Pennsylvania has long been a leader in the area of abandoned mine land (AML) reclamation and has completed reclamation of several thousand AML sites across the coal fields of Pennsylvania. The Surface Mining Control and Reclamation Act (SMCRA) of 1977 established national standards for coal mining and requirements for reclamation of mine sites. Title IV of SMCRA created the AML Program to reclaim mined areas that meet a legal definition of abandonment (no party with continuing reclamation responsibility for mine sites abandoned prior to 1977) and that pose significant health, safety or environmental hazards to the public. SMCRA requires all active coal mine operators to pay a reclamation fee on each ton of coal mined which is used to fund the AML program. The Pennsylvania AML Program received primacy approval from the Federal Office of Surface Mining in July 1982. Even before SMCRA, the commonwealth had already put forth years of committed effort to reclaim abandoned mine lands throughout Pennsylvania with a special state funded reclamation program known as 'Operation Scarlift'.
Under the SMCRA Title IV AML Program, Pennsylvania has reclaimed thousands of dangerous sites left by abandoned coal mines, resulting in increased safety for its residents including several projects which have been recognized nationally as award winning reclamation projects. As of the end of 2017, the federal eAMLIS database reports more than 76,391 acres of abandoned coal mine sites have been reclaimed, with a construction cost of $661 million. The majority of the reclamation is completed through competitively bid construction contracts which provide jobs and related economic activity. Additionally, the Pennsylvania AML Program maintains two in-house construction crews, one in Ebensburg (western Pennsylvania) and one in Wilkes-Barre (eastern Pennsylvania) which complete 100-200 small reclamation projects each year. Summaries of the accomplishments from the last several calendar years and a summary of the numbers and types of hazardous sites reclaimed through the end of 2017 under Pennsylvania's AML Program are included below.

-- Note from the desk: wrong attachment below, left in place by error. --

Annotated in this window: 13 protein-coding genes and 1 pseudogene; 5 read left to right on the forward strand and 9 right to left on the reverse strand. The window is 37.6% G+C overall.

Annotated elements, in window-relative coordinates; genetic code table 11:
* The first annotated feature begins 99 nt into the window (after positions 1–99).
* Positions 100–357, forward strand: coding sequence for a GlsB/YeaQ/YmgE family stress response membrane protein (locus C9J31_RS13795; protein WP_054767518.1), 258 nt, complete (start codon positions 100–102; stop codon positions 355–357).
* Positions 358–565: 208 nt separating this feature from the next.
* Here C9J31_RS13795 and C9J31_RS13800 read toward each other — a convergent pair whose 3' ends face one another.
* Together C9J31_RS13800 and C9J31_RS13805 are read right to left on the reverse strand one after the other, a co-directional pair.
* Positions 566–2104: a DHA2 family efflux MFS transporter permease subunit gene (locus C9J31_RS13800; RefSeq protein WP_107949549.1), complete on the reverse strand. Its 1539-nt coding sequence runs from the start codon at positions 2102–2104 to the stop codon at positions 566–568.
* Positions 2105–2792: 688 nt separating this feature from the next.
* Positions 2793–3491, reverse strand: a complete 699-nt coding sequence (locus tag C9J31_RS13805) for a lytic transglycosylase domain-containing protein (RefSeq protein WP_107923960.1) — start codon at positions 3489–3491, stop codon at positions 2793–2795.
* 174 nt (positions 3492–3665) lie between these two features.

The Pennsylvania AML program has developed many partnerships with outside groups, agencies and the industry to reclaim more AML acreage faster and with greater efficiencies. Through the cooperation of private land owners, industry representatives, federal agencies, local officials and watershed groups, thousands of acres of abandoned mined land have been transformed into productive land such as: woodland, farmland, pasture, open space, industrial sites, wildlife habitat and recreational areas. Even with the tremendous progress made to date, Pennsylvania still has thousands of unreclaimed, hazardous mine sites in need of remediation. The current funding under the SMCRA Title IV AML Program is currently set to continue through federal Fiscal Year 2021-22.
Report from the federal eAMLIS inventory of the cumulative AML problems completed in Pennsylvania through calendar year 2016:
Annual summaries of reclamation contracts awarded:
Annual Summaries of AML Emergency Projects:
Highlighted projects completed in 2017:
Highlighted projects completed in 2016:
Highlighted projects completed in 2015:
Highlighted projects completed in 2014:
- Ansonville East Project, Clearfield County (PDF)
- Boyers Knob Lookout Project, Northumberland County (PDF)
- Coal Run Project, Allegheny County (PDF)
- Glassport Project, Allegheny County (PDF)
- Green Mountain Project, Luzerne County (PDF)
- Redland Mine Drainage Treatment Project, Allegheny County (PDF)
- Rocks Works Bowood #1 Project, Fayette County (PDF)
- Simpson Northeast Project, Lackawanna County (PDF)
- Truittsburg Southwest Project, Clarion County (PDF)
- Weedville Project, Elk County (PDF)
Highlighted projects completed in 2013:
Highlighted projects completed in 2012:
Highlighted projects completed in 2011: